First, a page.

The Fairmount News from Fairmount, Indiana on September 19, 1921 · Page 3
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September 19, 1921

The Fairmount News from Fairmount, Indiana · Page 3

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Fairmount, Indiana
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Monday, September 19, 1921
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Page 3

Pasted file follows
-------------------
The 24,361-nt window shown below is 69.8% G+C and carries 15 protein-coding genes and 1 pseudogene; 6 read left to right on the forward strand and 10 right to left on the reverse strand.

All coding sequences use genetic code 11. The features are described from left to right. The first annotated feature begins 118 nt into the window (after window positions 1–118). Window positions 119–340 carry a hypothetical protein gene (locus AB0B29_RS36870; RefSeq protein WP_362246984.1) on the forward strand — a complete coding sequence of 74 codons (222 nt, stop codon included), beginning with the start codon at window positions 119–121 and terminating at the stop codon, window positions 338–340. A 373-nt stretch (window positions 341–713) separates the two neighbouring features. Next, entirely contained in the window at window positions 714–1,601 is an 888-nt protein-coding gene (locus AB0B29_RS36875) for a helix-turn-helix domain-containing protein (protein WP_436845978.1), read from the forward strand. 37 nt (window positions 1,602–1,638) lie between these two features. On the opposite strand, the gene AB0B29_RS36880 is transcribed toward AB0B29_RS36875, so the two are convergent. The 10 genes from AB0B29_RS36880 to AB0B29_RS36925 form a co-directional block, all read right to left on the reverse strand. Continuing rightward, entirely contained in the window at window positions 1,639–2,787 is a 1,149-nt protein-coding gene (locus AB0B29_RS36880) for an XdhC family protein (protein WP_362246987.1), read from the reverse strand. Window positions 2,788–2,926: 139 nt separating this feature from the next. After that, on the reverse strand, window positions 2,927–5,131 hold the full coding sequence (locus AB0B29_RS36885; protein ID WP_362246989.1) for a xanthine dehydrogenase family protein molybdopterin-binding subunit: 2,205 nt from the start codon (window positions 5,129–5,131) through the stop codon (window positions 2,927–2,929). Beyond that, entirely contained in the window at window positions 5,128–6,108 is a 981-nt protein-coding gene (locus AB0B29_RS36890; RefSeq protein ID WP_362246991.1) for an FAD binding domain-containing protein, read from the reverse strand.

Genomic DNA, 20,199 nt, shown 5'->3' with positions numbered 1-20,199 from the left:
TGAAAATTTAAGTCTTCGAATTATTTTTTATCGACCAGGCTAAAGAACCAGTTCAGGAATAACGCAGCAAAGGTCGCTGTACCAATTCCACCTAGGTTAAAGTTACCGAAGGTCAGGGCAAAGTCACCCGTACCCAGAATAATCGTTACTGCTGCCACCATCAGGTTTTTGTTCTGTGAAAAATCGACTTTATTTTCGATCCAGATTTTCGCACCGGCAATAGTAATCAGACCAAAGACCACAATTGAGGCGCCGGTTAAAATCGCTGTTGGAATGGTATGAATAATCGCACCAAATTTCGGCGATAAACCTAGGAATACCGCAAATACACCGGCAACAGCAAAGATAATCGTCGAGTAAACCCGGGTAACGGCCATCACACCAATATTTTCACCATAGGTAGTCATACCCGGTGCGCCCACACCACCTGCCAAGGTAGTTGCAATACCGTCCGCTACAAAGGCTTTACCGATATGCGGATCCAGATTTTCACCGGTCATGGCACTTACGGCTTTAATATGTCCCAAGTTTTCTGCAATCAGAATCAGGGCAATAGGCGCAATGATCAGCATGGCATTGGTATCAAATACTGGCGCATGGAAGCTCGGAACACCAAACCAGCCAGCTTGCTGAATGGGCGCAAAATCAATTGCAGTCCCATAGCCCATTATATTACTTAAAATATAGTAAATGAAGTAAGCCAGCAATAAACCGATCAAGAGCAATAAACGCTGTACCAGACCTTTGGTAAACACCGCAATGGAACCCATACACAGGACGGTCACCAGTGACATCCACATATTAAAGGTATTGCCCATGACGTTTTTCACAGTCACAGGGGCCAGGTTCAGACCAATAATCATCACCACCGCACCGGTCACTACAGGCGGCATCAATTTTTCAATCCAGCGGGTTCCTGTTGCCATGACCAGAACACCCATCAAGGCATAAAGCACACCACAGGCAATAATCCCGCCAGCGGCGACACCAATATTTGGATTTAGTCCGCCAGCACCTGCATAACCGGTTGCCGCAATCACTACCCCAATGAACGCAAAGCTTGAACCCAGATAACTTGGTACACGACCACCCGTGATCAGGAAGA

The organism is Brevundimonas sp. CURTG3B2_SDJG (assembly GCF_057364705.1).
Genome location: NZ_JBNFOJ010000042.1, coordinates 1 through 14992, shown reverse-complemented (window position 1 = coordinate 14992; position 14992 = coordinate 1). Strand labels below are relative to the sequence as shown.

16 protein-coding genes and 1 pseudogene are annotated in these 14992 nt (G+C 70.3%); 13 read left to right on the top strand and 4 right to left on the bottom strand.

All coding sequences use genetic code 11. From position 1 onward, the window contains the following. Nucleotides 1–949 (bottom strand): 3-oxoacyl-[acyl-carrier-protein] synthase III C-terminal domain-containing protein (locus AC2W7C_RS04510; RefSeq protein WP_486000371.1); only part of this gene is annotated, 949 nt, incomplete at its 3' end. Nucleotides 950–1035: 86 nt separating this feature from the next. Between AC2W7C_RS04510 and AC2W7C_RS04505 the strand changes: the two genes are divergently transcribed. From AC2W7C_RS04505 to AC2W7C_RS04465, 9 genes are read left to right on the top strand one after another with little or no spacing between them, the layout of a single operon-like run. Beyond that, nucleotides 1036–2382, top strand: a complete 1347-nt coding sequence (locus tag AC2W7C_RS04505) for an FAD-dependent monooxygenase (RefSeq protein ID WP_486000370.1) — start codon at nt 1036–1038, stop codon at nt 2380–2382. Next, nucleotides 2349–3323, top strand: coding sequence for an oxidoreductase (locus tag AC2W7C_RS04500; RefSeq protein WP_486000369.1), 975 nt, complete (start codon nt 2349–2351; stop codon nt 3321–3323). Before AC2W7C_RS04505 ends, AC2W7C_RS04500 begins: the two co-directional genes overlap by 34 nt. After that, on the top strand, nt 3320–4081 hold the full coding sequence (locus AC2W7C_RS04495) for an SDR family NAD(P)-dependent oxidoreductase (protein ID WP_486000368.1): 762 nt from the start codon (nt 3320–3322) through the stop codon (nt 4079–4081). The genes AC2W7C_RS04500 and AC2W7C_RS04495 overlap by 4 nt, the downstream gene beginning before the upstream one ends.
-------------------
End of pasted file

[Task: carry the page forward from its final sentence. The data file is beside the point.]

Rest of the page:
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THE FAIRMOUNT NEWS i AS TO FACTS AND FIGURES PART OF BUILDING STANDING National Notables on Red Cross Convention Program Oct. 4 to 8 on pursuant to the order of said court; Said sale will be so made on the above named date and from day to day thereafter up to and including the 8th day of October, 1921. O. R. SCOTT, Receiver Telbax Corporation. Sept. 12-19-26. --mWf 2 :' :' "': HELP THE OLD FOLKS. A Helping Hand Extended to Many Old People in Fairmour.t The infirmities of ags are many. Most old people have a bad back. The kidneys are often weak. Or worn out with years of work. Backache means days of misery. Urinary troubles, nights of unrest. Doan's Kidney Pills have h?lped to make life easier for many. They are doing so for old an'i young. Fairmount people are learning- this. Ask your neighbor. Read the following Jocal endorsement. Ellen Green, 710 N. Sycamre St., I NOTICE OF FINAL SETTLEMENT OF ESTATE No. 3713. Notice is hereby given to the creditors, heirs and legatees of Mary E. Dufton, Deceased, to appear in ths Grant Circuit Court, held at Marion, Indiana, on the 3rd day of October, 1921, and show eavtise, if any, why the Final Settlement Accounts with the estate of said decedent should not be approved; and said heirs are noti fied to then and there make proof of heirship and receive their distributive shares. COLUMBUS. O. (Special.) To focus attention of the nation at large on the fact that it has a peace time program, fully commensurate with its wonderful war achievements, the American Red Cross has called a convention to be held in this city Oct. 4-S, at which will be presented a program of such outstanding importance in the way of personnel as to challenge attention with the big-pest conventions held anywhere in years by any civic or military body. Beginning: with President Harding, who has accepted an invitation to address the opening evening session, business of state permitting, the list includes military, civic, educational and health authorities of national and international importance. The cabinet will be represented by Herbert Hoover, wto will speak on "The Challenge cf Childhood in Foreign Lands." The military will be represented by General J. J. Fersh-Ing, the navy by Assistant Secretary Roosevelt, and the Marine Corps by Major LeJeune. Governor Harry L. Davis cf Ohio will extend a welcome, followed by Mayor J. J. Thomas while Dr. V. O. Thompson. President Ohio State Uni Witness, the Clerk of said Court, I used Doan's Kidney Pills from 8th day of September, 1921. j ward's Drug Store and they have S. A. CONNELLY, : never failed to give me relief from Clerk of Grant Circuit Court. ' these attacks and to regulate my ki-I- X Nature Seems' to Have Laid Down Some Rules to Which She Rather Rigidly Adheres. Why do tall persons have narrow noses? There are many exceptions, but this is the rule. The type of the nose that we call aquiline" is much more common in tall people t!,:in ln those of short stature. On the other hand, short people are much more apt to have Hat or snub noses. Tall men are usually long-headed, while most short men have round or broad heads. Tall persons usunlly have mall mouths. It is the short people who mostly have big mouths. Short people in a great majority of instances have short or round faces. Long faces go more often with suie-rir height. This Is not at all surprising. Tall people have a tendency to longnes thrrei;out their anatomical structure. Usually their noses are long. Their arms and logs are long. The height of most very tall persons is mainly in their legs. Short people, on the other hand, are apt to be short in all parts of their physique. French Like Civil Weddings. A French marriage is a thorough going affair. It is real partnership. To begin with, the ceremony is usu- . ... -!- ally a civil one. Comparatively few weddings tatce place in a church. There ; a . .1 - - 11111 t I t t ? f f T 1 . , r. . .i f,. k ' better or for worse. Put the French ; husband and wife marry to take up each other" burdens, and then carry them together until the end of the journey. Tils can be traced to several cases. One is that young people are linked together in France with a view to their practical well-being as well as to their sympathies. A girl who is an artist does not marry a bootmaker. And a shopkeeper rarely thinks of joining his fortune to any but a shopkeeper's daughter or a business girl. The clashes do not intermingle in marriage, not because of snobbishness, but because it is not practical. From the Continental Edition of the London Mail. Moslems Ignore Mourning. - No mourning is worn l.y the orthodox Turks of the Modern religion, nor are pri!s of seclusion observed by the Osmanli tribes or by most other Moslems after the death of a relative. Women friends pay visits of condolence to the harem, hut the in- mates after thankine their guests for tb.eir formal expression of sympathy and good wisb.es for tln-ir future exemption from beveavement. sjeak calmly and resignedly of the dejuirtetL If a child lias died the mother and her relatives even rejoice before their friends. For according to Moslem tenets it is considered sinful to show expressive sorrow over the death of a child. To do so is also thought detrimental to the repose of the child's soul and his happlross in paradise. Surprising the Empress. says: I had attacks of kidney ami j bladder trouble and felt dull nd run down. My kidneys acted irregularly. neys." Price 60c, at all dealers. Don't simply ask for a kidney remedy get Doan's Kidney Pills- the same that Mrs. Green had. Foster-Milburn Co., Mfrs., Buffalo, N. Y Advtrtise- ment. A. E. Olfather and wife and John Ethyn Edwards spnt the wek end with Victor A. Selby and family at Lake Tippecanoe. Hi; wh" fun lottle up his temper is a corker KN-AK-fO MOTOTt OI Sc-icntinc K-tlning Our hiph (juality atici tj.r prices w.il ple;w yiu CITY GARAGE E. B. COUCH DENTIST Rooms over Hahne Drug Stoi Office hours: 8 to 11:20 a. m.; 1 to 1 ,.L 1 versity, will be one of the several pj eminent educators, including Dr. Livingston Farrand, President-elect of Cornell University; Dr. Henry Noble McCracken, President Vassar College, and Miss Charl WilHams. President National Education Association. Other outstanding features of the program, which contemplates three sessions daily, are: "Juniors at Work In Our Insular Possessions. W. V. Marquart; "The Future Builders of the Nation," Senator Frank B. Willis, Ohio; "The Red Cross In Disaster," Robert S. Gast. Pueblo. Colo.; "The Red 'cross Public Health Nurse," Miss Lillian Wald of New York; "The Red Cross and the Nation's Health." Dr. W. A. Evans of Chicago, and "Volun teer Service," Mrs. Eleanor Rcbson Belmont, New York. Addresses on topics to be arsigned are expected from J. G. Emery, National Commander of American Legion; W. Frank Persons, Vice Chairman American Red Cross; Miss Alice Fitzgerald, director of nursing. League of Red Cross Societies in Switzerland; Dr. Albert Ross Hill. Vice Chairman In charge cf fore'gn operations, and, if possible. General Allenby of the "Kritish Expeditionary Porces. 7 Bringing the program to a dramatic and spectacular conclusion, will be a pageant written fcr the occasion by Ruth Mougey Worrell, visualizing the hislcry and development cf the Rod Cross work and its vision of the future. It wiH call into service 2.BCQ uniformed and costumed participants, - trai-c r?i? f,f l OM voices surrorted by a band or orchestra of Spt. 12-19-26. '. NOTICE OF FINAL SETTLEMENT OF ESTATE No. 3804. xt: : l u u :i ! i . - TifMv loors, neirs ana legatees oi wiuiam' H. H Reeder Deceased to appear in the Grant Circuit Court, held at Marion, Indiana, on the 12th day of Ocober 1921, and show cause, if any, why the Final Settlement Accounts with the estate of said decedent should not be approved; and said heirs are notified to then and there make proof of heirship and receive their distributive shares. Witness, ths Clerk of said Court, this 16th day of September 1921. S. A. CONNELLY, Clerk of Grant Circuit Court. DR. C. L. FENTON Dentist -X-RAY- Rooms over Postoffice Hoars 8 to 11:50 a. m. 1 to 5 p. m AUCTIONEER STOCK SALES A SPECIALTY. "a!I at my expense. Phone 2. on. 19 -"owlcrton. C. W. DICKERSON ' ' i The rareant will be given in the Coliseum, where the major also be held, in an auditorium capable cf seating 10,000 per- rscre than F.O. meetings will sons. f3imiiiiiiiiniimiiiiiiiiiniiiiiiiiiiiiiiiiEiiiiiii!iiiiiiii3ii3T'-'-naiiUiaiiii"i!n Famous Colonnade Row, in New York, Erected in 1838, Has Not Entirely Disappeared. On the menu card of a restaurant In New York this is printed: "Within these historic walls were sheltered Dickens, Bryant, Washington Irving, a President of the United States (John Tyler) and many other distinguished patrons." The statement is not exaggerated. Part of Colonnade row, a beautiful structure erected nearly i century ago, still stands, and Joseph Conto's restaurant occupies the greater part of it. Colonnade row and the building occupied for years by the Author's League of America, at Seventeenth street and Irving place, are all that remain of Washington Irving's residence in Manhattan, for long ago passed the house on William street where he wa born, and the house near the Battery, where he lived immediately after his return In 1S32 from seventeen years of wandering in Europe. Colonnade row, originally known as La Grange terrace, was built in 1S.3. The buildings earned their sobriquet on account of the facade pillars, architecturally most attractive, that adorn the structures. Paulding, Halleck. Cooper and other writers of the period frequented the -1 T Xt'vl O f k rvAOI Kn t ... , , ... then fashionable neighborhood. John Tyler lived at 430 Lafayette street, in "the row," and events attending his wedding took place there. ew lork Sun. TOO CARELESS WITH KISSES Chicago Man Haled Into Court When Wife Sees Blonde Across the Street. Chicago. In the interests of brevity, the moral of this tale is pushed up in front, thus: If a married man must have an affinity who craves soul kisses. whole-Sale, he should not pick out one wfrrt I!VC? Hsrht Bcrts ti, street from his Wifi. T."!ir dir-.anco kisses and n lenutl-ftil blonde proved the undoing of S'amucl Ioinko. according to his v:fe"s testimony before Judge Trude in th court of domestic relations. "1 itiiht never have caught him r.t '.! if he hadn't piokol out an nfiinity riht across the street," said Suzaima tl e wife. "I began to notice a blonde woma;. across the street, sitting in the window every evening waiting for soim one. "Finally I caught her waving at him ntiil then lie would go up to her flat. She would also throw kisses to hiii! as l.e eatne and went." "I'll back up her story," said Mrs. Elsie Megns. a neighbor. "We women have to stik by each other. I saw him throwing kisses to her in the mornings when he went to work." "Kisses long distance and otherwise belong to your wife," ruled the Judge. "Also. $3 a week toward her support." $100,000 Book. 700 Yrs. OSd, Is Brought to U. S. Philadelphia. A book. TOO. years Id. valued at Sioonoo. was placed In the University of Pennsylvania for translation by Pr. William K. NewboM. It is seld to have been written by Roirer Prcon. some time between l-1tf and 1202. and is an exposition of the laws governing life. The volume is the property of Dr. Will f red M. de Vovnioh. exile from Poland. NOTICE OF SALE OF REAL EST- ATE RY THE RECEIVER OF THE TELBAX CORPORATION Notice is hereby given that pursuant to an order made and entered by the honorable Robert F. Murray, Jvslge of tie Grant Superior Court of Grant County, Siate of Indiana, at the Court House in the City of Marion, In Vacation, the undersigned the duly appointed, qualified and acting receiver of the Telbax Corporation of Fair-mount, Indiana, will offer for sale at PRIVATE sale for cash to the highest and best bidder the following described Heal Estate situate in the town of Fairmount, Grant County, Indiana, to-wit : Forty Four (44) feet off of the North side of Lot Number Six (6) in Block Number Four (4) in Stanfield's Addition to the town of Fairmount, Indiana. That, said sale will be so made at the office of the undersigned receiver in the town of Fairmount, Indiana, after Thirty (30) days notice by cublieation in a newspaper or news- ; pap?rs of general circulation printed 'and published in Grant County, Indiana, and by posting five notices which will be on the 29th day of September, 1921, and which said sale will be so made subject to the aproval of the Judge of the Grant Superior Court; That in addition to the said Real Estate so to be sold there is situate thereon a brick building, part of it being four stories high in the front - V nr,. a. a . ,rA said building having two large ground floor rooms suitable for stores or business rooms, a basement under the major part of said building, a steam heating plant, fully equipped for lighting and beating and in a high state of repair, situated in a most favorable part of said town: That said building has been used by a manufacturing company and is Crrabry flipped and arranged for - 'V Pho'.o by Clinedinrt. MRS. ELEANOR ROBSON BELMONT. She Leads 37,000 Red Cross Nurses ? i t Photo by E. F. Foley. MISS CLARA D. NOYES. who returned cnly a few months ago from an extensive tour of the war-torn and diwase-wracked nations of central and eastern Europe, will picture the dire need abroad, particularly amone the hundreds ot thou sands of destitute children, in an address at the national convention of the American Red Cross, ot which she is national director ot nursing service. The convection will be held In Colnmhus. O-, Oct. 4-8. Mlsss Noyes Is the head of the entire enlisted personnel of Red Cross nurses, now numbering over 37,000. FHilfillment ot its obligation to the ex service men will be one of the main problems ncder discussion at the convention ot the American Red Cross in Columbus, O-, Oct. 4-8. Many friendships which had their Inception overseas are expected to he renewed when nurses who saw active service abroad during the World War and veterans ot soma ot the hottest battles of the great conflict meet In Columns, 0 Oct. 4-S, daring the convention ot the American Red Cross. The national convention ot the Aoerfcas Red Cross at Colvafea. CX. Oct. 4-t, is the first tt Cj kiat ta any cos try ta tl tiill. . " . : C JQwm j ! i i ?fj ' O ',yi1r Sd f rir "-sr-'- An amusing -tory i-i3 t'n FilvKi in his n-mi " Empress Eugenie. :.1 f1 " fel VX, Is here and those contemplating having Public Sales will do well to consult us before placing their printing order. The right kind of Printing at the right kind of prices. Pershing Will Lead War Heroes Again ENERAL JOHN J. PERSHING r-:n leal again, ia a great ' pageart which will be a feature cf . the national ccnventioTi cf the Amer- ' lean Ted Cross to be held in Colum- " bus, O.. Oct. 4-S. a group cf the boys j he rpurrel to victory overseas. He Thinks Only In Terms of Millions Photo by Baker. H." B. DICKSON, who Is in charge ot the national convention ot the Aaericii Red Crow, to he held In Columbus, O-, Oct. 4-t, Is also responsible for seeurtat twa million aiemhrs tor the Red CroM this year. Bat. kaTtnff dealt with It firire ot ot h!a life, hla yrewat task itassat fcother hlot ta i least Th C-!i- eavsUa I t crrttaXii Mterett Ia th ssa-vUa r3 cCX i i- " , U-- ; Photo rrrtSr:t Harr- & Ewt,s j I 1 '.V-,; ' r v,: r. r , 1 ! I The FairiBount s told by Vugjis- iuisixuccs of the ;:e i'ay. v!in she was lj g in a ha!:;!Mok. :;u over-zealous siide-de-carnp (it w::s n; liis first b!uni r) rotieod an il Japattese par;:st?l which s l ii;g io!m iorjiotten cit lite foot of a tret'. a:.-l which hail lectnie, by j the act unv.ihit or. of years, the recep-' racle of a :.ri I cllection of living : and dead ii ,',-' Advj;i:-iig " it!; tl.e movements of i a slave of re.n fanning a sul- f tana, the otiH-or o;h i; d the parasol. and a I ornvt deluge of grubs and i ;rorin!l;rs raine-r: :i;hti Hie I'limrucc I - , i wh uttered a s!.noK of terror and j sprang out of the hammock Uke j iigl.tuing. i Hew Many Presidents? Percentages intrisrue our fancy. So when we rrrul that '"." jkt ctmt of our presidents have been college nwn" we wonder how many that was. Twenty-seven nrrn have held tlie otTioe, and on that basis 14. S3 were college men. But Mr. Flarding may be inrfmied and that would indicate that la.4 were college men. Tfce fractions grww worse; it hxks .as though someone were being insulted. There is a further possibility; scree folks reckoa Grover Cleveland a tlie twenty-second and the twenty-Smirth president. This duality of Mr. Cleveland wouM make Mr. Harding the twenty-ninth President. It's a strange thing that in so important a matter, men cannot agree on bow many presidents the country has had. And w hen one comes to fractional Iresidents, the task of the percentage gatherer proves hopeless. jlil-waukee Journal. Panwr In Palm OH We have thooght of palm m In sach peaceful connections as soap stock and massage creams, but had never associated it with those devilish stuffs, gasoline, benzol and the joyrfde. But oil Is oil and chemistry plays strange tricks, and the time may be W lieu saw 4 valV,! va the palm kernel, hot even the oil of the succulent peanut may speed the flivver in the plsce of petrol. "May be nearT What do we say? That time is actually here, and today off In darkest Africa automobiles are being operated successfully and cheap ly with their tanks filled with palm oil. And also in Betgittm the same fluid Is being used, in an experimental ta, asd is proving CJ Cca tim Crst arorjstsi News covers Southern Grant County and to reach the farmers of Southern Grant no better medium can be used than, the Fairmount News. Una Amid m Co nnie dUk I : sW : J : i i ? : r M Oveir That said sale wifl alao b nad to any ai a3 Uemxzs tinnv (, v2 Orleans tSR7iMt